The U.S. and Latin American countries will commit to receive more migrants.

LOS ANGELES — The United States and Latin American countries on Friday plan to issue a joint declaration at the Americas summit, committing nations across the region to receive migrants and provide avenues for them to secure humanitarian protection and earn a living, according to U.S. officials who publicly spoke of the plans Thursday.

The American public and politicians have for decades focused on the large influx of migrants crossing the southern border into the United States, but ever-growing numbers of migrants have been pouring into countries across the Western Hemisphere.

“Unprecedented and historic rates of migration are affecting the entire region. It’s now not just the United States,” Clayton Alderman, director for regional migration and protection with the National Security Council, said at a panel in Los Angeles held alongside the official summit.

Mr. Alderman and others described the planned directive as the “Los Angeles Declaration” on migration, and it is expected to include Spain and Canada, in addition to the Latin American countries.

Anne Knapke, a senior official with the U.S. Department of Agriculture, said that the declaration would expand labor programs to bring Central Americans to the United States as guest workers. Other countries, including Spain, are expected to make similar commitments.

Read More About U.S. Immigration

  • At the Southern Border: Amid a historic spike in migrant crossings, a Times photographer documented three ways that people traverse from Mexico into the United States.
  • Seeking Refuge: With 8,200 crossings daily, shelters and other way stations to house and feed migrants have become central to the government’s response plan.
  • A Shift in California: Farmers in the Golden State are turning to workers on seasonal visas and relying less on illegal immigration, while mechanizing what they can.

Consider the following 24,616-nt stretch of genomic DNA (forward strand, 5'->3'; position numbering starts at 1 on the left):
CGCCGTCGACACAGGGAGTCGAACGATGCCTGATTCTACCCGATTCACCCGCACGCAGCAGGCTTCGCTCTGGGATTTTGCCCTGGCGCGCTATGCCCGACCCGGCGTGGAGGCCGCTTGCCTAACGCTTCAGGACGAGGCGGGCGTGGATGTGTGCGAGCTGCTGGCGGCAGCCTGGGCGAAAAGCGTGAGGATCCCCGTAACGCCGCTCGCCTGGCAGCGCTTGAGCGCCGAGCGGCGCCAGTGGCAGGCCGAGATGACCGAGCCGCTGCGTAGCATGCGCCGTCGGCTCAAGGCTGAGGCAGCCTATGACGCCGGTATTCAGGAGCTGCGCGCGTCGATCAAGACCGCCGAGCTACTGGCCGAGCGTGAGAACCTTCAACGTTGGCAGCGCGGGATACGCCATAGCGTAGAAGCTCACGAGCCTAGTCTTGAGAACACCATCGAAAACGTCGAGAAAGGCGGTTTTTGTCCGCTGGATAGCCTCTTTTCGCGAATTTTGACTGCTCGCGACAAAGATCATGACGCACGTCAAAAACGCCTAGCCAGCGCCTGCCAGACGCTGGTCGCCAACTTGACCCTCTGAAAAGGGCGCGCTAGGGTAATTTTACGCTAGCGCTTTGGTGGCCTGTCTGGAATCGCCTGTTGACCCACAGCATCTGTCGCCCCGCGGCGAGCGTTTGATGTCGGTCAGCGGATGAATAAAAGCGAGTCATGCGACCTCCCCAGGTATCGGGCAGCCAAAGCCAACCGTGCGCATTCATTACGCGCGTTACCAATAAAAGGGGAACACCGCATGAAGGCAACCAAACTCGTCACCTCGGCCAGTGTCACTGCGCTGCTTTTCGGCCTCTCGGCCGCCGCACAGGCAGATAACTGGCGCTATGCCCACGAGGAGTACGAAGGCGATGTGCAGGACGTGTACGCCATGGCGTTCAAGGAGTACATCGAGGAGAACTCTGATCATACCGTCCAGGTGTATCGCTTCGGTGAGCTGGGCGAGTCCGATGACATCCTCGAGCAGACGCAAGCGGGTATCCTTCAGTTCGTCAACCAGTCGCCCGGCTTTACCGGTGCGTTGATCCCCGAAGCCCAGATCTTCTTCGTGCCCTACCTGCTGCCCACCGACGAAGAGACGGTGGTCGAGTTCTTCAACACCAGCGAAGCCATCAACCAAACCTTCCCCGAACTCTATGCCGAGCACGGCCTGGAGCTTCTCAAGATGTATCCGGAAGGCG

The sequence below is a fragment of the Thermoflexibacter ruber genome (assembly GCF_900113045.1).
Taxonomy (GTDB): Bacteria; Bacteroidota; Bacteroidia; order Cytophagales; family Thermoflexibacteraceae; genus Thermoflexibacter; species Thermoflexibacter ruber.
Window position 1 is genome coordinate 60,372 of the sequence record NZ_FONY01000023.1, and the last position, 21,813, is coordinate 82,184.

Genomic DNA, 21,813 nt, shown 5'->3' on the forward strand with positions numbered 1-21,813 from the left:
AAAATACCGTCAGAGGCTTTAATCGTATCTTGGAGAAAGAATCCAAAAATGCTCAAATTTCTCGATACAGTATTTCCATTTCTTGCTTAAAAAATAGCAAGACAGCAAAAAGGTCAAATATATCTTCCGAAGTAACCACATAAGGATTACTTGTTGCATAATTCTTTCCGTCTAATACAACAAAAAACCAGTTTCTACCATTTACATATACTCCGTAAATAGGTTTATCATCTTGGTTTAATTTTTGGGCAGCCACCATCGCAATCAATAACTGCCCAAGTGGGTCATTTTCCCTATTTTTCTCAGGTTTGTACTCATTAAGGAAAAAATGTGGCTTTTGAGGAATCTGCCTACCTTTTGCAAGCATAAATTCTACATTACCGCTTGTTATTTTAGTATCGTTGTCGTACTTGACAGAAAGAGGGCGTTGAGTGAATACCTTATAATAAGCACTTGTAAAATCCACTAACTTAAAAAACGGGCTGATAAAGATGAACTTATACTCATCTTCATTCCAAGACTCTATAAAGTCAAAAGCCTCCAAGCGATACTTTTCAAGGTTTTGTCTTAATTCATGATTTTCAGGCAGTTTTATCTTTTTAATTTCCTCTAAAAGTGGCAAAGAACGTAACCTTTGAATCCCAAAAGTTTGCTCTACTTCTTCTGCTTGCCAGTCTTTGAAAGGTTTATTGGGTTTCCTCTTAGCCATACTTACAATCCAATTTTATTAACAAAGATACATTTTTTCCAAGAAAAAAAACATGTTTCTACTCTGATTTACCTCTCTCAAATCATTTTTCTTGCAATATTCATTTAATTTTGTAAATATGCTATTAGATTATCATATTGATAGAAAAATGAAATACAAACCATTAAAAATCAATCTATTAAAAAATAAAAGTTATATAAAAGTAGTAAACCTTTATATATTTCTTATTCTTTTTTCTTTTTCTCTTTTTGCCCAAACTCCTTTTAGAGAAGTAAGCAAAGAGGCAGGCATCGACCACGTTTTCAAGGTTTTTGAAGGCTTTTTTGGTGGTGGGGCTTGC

• Documented Youths: Children of temporary visa holders risk losing their legal status in the United States when they turn 21. Some are joining calls for an immigration overhaul.

About six million displaced Venezuelans have fled the economic and political turmoil of their home country in the last five years, to Colombia, Peru and Ecuador, among other countries. Central Americans facing gang violence and climate change have sought fresh starts in Mexico as well as the United States. Hundreds of thousands of Nicaraguans targeted by a crackdown on dissent have moved to Costa Rica.

“It looks very different if you look at migration across the hemisphere rather than standing on the U.S.-Mexico border, which is what the United States has tried to do for the last 30 years,” said Dan Restrepo, a senior fellow at the Center for American Progress who served as adviser to President Barack Obama on Latin America.

“One of the important things at the Summit of the Americas this week is that it goes from looking at migration as something to control at the borders to something to manage throughout the hemisphere,” he said.

President Biden on Wednesday announced U.S. measures designed to help other nations. They include training medical professionals to improve health care in the Western Hemisphere, increasing food exports and attracting more private investment.

“These challenges affect all of us,” Mr. Biden said in his opening remarks at the summit. “All of our nations have a responsibility to step up and ease the pressure people are feeling today.”

Colombia is offering protected status and work permits to nearly two million Venezuelans. Lucas Gomez, the presidential envoy on migration in Colombia, said that it is time to discuss migration differently, from border-centric policies to policies designed to absorb migrants in host countries.

President Guillermo Lasso of Ecuador said at a summit migration event that there needs to be a “recognition of a reality” that people are on the move and that “inclusive policies” must be promoted to ensure they find safe haven and can thrive outside their homelands.

“As a poor country, we are opening our doors,” he said, referring to more than 500,000 Venezuelans living in Ecuador who have required medical care, education and other support.

Only three out of 10 Ecuadoreans have a job in the formal sector, he highlighted, and, like many other developing countries, its economy has been battered by the coronavirus epidemic.

Related Articles

Leave a Reply

Your email address will not be published. Required fields are marked *

Back to top button